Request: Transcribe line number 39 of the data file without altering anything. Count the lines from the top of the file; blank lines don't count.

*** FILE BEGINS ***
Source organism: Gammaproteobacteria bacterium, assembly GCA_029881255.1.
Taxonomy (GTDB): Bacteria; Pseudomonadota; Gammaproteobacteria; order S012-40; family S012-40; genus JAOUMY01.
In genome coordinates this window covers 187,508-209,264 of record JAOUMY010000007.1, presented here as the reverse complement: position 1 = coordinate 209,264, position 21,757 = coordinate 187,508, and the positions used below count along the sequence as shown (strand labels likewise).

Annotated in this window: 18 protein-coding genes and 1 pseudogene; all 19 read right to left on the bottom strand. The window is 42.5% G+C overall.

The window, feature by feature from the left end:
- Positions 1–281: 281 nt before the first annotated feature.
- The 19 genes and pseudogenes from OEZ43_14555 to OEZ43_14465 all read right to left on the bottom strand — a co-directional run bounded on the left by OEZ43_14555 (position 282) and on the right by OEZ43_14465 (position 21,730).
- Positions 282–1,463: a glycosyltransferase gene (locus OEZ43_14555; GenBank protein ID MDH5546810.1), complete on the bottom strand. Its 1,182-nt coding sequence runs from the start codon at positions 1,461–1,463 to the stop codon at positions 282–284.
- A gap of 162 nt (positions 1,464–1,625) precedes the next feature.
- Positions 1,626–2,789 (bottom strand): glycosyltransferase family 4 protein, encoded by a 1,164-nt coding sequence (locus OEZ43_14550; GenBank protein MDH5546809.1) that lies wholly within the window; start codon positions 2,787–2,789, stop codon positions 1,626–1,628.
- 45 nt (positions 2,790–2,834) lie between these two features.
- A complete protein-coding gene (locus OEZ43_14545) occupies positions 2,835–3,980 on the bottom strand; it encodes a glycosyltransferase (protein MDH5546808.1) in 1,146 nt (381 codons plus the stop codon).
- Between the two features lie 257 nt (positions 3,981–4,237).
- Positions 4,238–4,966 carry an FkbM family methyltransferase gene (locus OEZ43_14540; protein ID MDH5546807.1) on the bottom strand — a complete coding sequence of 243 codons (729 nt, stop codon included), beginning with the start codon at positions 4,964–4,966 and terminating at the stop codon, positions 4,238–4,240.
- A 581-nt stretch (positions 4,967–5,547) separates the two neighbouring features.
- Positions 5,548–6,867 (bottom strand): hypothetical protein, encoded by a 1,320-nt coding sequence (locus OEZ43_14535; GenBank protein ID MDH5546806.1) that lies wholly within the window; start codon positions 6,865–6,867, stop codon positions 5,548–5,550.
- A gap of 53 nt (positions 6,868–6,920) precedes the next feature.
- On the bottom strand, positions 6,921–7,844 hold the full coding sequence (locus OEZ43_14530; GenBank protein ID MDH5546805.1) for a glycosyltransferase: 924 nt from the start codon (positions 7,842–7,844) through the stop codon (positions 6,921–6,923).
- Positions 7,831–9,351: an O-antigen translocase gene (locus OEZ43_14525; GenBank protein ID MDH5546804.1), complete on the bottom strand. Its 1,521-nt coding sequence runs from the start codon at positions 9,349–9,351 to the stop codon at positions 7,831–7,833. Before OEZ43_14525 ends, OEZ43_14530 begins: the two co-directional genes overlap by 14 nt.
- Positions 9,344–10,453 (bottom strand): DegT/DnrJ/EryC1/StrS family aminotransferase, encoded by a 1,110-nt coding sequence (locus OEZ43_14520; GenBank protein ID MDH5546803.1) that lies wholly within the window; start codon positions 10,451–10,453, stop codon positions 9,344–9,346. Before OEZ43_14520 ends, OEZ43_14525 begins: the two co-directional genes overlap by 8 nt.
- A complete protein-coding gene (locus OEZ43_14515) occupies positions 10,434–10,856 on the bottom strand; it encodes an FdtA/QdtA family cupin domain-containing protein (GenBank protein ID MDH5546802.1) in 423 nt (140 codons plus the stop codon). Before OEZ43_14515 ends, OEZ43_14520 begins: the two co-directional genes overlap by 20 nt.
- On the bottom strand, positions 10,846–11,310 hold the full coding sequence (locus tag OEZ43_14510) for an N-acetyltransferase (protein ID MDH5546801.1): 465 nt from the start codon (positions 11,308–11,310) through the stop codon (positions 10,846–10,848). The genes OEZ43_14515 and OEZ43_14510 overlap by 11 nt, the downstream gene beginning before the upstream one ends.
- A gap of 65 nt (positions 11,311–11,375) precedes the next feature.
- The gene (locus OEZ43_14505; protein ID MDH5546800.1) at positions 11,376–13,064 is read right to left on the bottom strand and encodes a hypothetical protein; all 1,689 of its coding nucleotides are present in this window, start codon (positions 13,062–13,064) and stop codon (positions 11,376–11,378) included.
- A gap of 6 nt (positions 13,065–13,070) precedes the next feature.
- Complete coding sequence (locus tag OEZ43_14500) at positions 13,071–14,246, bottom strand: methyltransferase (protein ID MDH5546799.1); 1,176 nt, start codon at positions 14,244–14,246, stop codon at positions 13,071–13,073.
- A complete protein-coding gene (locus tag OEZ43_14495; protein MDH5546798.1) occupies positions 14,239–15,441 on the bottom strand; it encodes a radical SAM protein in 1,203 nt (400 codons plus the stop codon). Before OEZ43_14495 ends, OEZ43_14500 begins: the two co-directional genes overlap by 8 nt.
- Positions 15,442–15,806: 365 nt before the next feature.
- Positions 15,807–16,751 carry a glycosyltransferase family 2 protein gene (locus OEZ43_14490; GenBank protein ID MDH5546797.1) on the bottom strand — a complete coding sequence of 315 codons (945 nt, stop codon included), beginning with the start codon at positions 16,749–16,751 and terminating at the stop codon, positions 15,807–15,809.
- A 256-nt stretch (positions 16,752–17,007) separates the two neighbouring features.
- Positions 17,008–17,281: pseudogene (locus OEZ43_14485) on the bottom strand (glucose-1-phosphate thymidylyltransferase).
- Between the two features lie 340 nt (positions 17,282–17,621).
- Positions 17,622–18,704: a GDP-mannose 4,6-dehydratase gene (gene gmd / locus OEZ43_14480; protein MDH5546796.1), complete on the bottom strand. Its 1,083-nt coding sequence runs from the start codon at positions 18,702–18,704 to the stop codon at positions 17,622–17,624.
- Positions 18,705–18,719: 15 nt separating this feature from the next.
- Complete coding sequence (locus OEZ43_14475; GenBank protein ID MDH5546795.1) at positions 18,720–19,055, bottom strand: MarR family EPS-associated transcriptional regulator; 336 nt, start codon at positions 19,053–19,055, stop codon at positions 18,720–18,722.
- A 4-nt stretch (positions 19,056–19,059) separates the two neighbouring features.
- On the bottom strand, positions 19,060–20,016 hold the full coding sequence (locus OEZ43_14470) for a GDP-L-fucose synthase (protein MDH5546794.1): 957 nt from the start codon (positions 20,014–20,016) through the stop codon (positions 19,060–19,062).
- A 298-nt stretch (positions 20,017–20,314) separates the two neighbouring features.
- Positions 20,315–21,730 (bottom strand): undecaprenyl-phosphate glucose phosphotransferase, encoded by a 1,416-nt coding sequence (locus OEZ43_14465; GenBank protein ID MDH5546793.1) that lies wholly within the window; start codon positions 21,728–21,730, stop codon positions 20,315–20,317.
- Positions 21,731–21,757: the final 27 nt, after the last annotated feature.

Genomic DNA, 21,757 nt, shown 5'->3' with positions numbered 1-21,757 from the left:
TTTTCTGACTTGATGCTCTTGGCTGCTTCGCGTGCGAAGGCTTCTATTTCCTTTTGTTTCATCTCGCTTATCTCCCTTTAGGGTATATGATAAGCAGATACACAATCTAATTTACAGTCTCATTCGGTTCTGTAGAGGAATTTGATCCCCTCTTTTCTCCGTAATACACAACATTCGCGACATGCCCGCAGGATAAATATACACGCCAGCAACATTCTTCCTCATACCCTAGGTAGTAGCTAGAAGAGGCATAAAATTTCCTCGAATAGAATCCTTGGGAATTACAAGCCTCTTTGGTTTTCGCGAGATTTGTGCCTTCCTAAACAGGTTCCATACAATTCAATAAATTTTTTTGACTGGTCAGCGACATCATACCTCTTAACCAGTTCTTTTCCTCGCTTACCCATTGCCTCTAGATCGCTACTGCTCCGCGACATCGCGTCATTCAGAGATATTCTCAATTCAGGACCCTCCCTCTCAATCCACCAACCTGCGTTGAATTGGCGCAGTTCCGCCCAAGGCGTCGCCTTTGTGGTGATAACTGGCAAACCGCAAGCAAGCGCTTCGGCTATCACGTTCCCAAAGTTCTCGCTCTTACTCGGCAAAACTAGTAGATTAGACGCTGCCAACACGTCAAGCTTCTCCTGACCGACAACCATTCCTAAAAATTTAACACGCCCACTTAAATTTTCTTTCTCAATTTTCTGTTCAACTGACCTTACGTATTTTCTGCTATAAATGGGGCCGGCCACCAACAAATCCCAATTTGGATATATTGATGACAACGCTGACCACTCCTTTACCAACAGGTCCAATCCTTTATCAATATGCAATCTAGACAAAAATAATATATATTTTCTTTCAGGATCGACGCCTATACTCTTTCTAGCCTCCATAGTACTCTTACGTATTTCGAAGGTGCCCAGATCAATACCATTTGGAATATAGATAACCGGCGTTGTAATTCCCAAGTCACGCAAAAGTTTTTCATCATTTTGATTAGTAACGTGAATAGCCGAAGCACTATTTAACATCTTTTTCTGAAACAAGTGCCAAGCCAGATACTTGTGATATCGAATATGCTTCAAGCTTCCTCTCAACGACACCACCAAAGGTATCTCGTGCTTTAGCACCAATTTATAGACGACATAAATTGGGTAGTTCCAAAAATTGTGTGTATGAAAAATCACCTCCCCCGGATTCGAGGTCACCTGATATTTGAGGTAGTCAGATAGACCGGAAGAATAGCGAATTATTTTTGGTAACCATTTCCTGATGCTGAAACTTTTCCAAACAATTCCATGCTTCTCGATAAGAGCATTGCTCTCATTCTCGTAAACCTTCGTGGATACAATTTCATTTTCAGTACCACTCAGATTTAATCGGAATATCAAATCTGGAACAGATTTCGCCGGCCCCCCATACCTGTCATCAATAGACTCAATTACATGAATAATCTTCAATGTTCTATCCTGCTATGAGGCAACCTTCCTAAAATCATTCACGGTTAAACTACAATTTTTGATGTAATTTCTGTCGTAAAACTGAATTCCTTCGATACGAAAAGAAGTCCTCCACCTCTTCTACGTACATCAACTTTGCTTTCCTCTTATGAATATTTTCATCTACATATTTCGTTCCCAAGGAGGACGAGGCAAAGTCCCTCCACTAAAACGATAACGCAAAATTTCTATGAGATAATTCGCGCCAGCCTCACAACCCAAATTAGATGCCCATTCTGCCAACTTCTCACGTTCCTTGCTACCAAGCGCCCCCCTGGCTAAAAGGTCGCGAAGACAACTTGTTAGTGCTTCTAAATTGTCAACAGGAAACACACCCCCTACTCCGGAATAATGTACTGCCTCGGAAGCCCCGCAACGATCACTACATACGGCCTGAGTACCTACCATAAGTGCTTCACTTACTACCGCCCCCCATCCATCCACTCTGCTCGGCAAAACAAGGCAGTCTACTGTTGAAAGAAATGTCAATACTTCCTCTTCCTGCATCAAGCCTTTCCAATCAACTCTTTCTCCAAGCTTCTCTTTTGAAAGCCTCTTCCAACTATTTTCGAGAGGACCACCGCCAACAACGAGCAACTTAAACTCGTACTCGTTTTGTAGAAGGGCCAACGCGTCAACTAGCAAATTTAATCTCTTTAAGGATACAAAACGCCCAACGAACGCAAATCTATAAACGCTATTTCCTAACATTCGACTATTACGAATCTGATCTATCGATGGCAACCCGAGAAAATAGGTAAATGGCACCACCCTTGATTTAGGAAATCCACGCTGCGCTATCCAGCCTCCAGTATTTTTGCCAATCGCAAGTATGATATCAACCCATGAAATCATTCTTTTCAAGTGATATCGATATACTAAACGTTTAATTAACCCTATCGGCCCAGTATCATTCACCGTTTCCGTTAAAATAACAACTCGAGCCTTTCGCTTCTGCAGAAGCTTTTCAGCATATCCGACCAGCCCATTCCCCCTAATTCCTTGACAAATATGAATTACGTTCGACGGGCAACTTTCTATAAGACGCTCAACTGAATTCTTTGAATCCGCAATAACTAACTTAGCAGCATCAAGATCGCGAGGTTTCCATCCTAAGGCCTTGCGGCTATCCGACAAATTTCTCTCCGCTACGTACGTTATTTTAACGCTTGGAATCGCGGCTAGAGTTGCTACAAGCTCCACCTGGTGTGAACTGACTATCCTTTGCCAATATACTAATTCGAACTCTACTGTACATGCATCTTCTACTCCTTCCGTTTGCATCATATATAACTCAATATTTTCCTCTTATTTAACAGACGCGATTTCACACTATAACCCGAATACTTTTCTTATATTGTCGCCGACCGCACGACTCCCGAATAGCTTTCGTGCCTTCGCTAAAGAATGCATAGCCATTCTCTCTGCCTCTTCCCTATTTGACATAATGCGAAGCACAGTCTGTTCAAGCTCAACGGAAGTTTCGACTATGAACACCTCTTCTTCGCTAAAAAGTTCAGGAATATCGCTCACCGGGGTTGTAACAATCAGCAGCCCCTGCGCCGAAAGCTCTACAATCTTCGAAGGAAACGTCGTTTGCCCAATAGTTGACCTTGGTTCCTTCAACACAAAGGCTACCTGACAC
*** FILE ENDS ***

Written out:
- Positions 20,315–21,730 (bottom strand): undecaprenyl-phosphate glucose phosphotransferase, encoded by a 1,416-nt coding sequence (locus OEZ43_14465; GenBank protein ID MDH5546793.1) that lies wholly within the window; start codon positions 21,728–21,730, stop codon positions 20,315–20,317.